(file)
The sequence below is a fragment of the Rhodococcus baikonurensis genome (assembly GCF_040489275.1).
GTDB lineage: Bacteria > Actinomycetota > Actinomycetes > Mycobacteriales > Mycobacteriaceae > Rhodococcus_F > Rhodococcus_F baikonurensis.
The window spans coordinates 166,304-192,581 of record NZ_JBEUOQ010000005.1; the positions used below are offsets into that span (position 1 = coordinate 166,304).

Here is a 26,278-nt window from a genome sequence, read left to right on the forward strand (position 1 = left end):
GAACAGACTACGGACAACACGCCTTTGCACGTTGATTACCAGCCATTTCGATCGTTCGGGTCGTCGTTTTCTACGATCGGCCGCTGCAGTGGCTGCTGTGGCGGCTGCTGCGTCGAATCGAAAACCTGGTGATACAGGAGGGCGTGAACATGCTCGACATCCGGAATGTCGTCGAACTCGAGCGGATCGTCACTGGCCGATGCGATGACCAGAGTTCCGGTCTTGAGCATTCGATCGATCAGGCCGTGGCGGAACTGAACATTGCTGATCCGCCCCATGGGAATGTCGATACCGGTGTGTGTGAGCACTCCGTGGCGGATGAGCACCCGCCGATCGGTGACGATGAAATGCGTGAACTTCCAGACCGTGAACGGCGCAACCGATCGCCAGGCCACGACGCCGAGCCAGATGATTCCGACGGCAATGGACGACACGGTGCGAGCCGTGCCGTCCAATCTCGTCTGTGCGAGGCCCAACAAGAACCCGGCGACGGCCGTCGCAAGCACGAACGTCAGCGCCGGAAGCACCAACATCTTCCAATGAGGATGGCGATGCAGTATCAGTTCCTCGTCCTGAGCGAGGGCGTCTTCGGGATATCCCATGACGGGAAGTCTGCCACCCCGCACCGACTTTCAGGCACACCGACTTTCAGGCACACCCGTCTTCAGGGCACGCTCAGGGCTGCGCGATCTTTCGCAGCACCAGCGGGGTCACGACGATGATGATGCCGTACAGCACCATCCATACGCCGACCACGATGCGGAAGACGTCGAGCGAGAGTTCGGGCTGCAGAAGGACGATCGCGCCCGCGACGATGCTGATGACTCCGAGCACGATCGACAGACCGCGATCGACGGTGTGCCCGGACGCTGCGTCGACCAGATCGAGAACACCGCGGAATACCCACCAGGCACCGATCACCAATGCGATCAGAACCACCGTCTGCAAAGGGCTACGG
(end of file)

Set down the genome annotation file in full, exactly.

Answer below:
The sequence below is a fragment of the Rhodococcus baikonurensis genome (assembly GCF_040489275.1).
GTDB lineage: Bacteria > Actinomycetota > Actinomycetes > Mycobacteriales > Mycobacteriaceae > Rhodococcus_F > Rhodococcus_F baikonurensis.
The window spans coordinates 166,304-192,581 of record NZ_JBEUOQ010000005.1; the positions used below are offsets into that span (position 1 = coordinate 166,304).

Here is a 26,278-nt window from a genome sequence, read left to right on the forward strand (position 1 = left end):
GAACAGACTACGGACAACACGCCTTTGCACGTTGATTACCAGCCATTTCGATCGTTCGGGTCGTCGTTTTCTACGATCGGCCGCTGCAGTGGCTGCTGTGGCGGCTGCTGCGTCGAATCGAAAACCTGGTGATACAGGAGGGCGTGAACATGCTCGACATCCGGAATGTCGTCGAACTCGAGCGGATCGTCACTGGCCGATGCGATGACCAGAGTTCCGGTCTTGAGCATTCGATCGATCAGGCCGTGGCGGAACTGAACATTGCTGATCCGCCCCATGGGAATGTCGATACCGGTGTGTGTGAGCACTCCGTGGCGGATGAGCACCCGCCGATCGGTGACGATGAAATGCGTGAACTTCCAGACCGTGAACGGCGCAACCGATCGCCAGGCCACGACGCCGAGCCAGATGATTCCGACGGCAATGGACGACACGGTGCGAGCCGTGCCGTCCAATCTCGTCTGTGCGAGGCCCAACAAGAACCCGGCGACGGCCGTCGCAAGCACGAACGTCAGCGCCGGAAGCACCAACATCTTCCAATGAGGATGGCGATGCAGTATCAGTTCCTCGTCCTGAGCGAGGGCGTCTTCGGGATATCCCATGACGGGAAGTCTGCCACCCCGCACCGACTTTCAGGCACACCGACTTTCAGGCACACCCGTCTTCAGGGCACGCTCAGGGCTGCGCGATCTTTCGCAGCACCAGCGGGGTCACGACGATGATGATGCCGTACAGCACCATCCATACGCCGACCACGATGCGGAAGACGTCGAGCGAGAGTTCGGGCTGCAGAAGGACGATCGCGCCCGCGACGATGCTGATGACTCCGAGCACGATCGACAGACCGCGATCGACGGTGTGCCCGGACGCTGCGTCGACCAGATCGAGAACACCGCGGAATACCCACCAGGCACCGATCACCAATGCGATCAGAACCACCGTCTGCAAAGGGCTACGG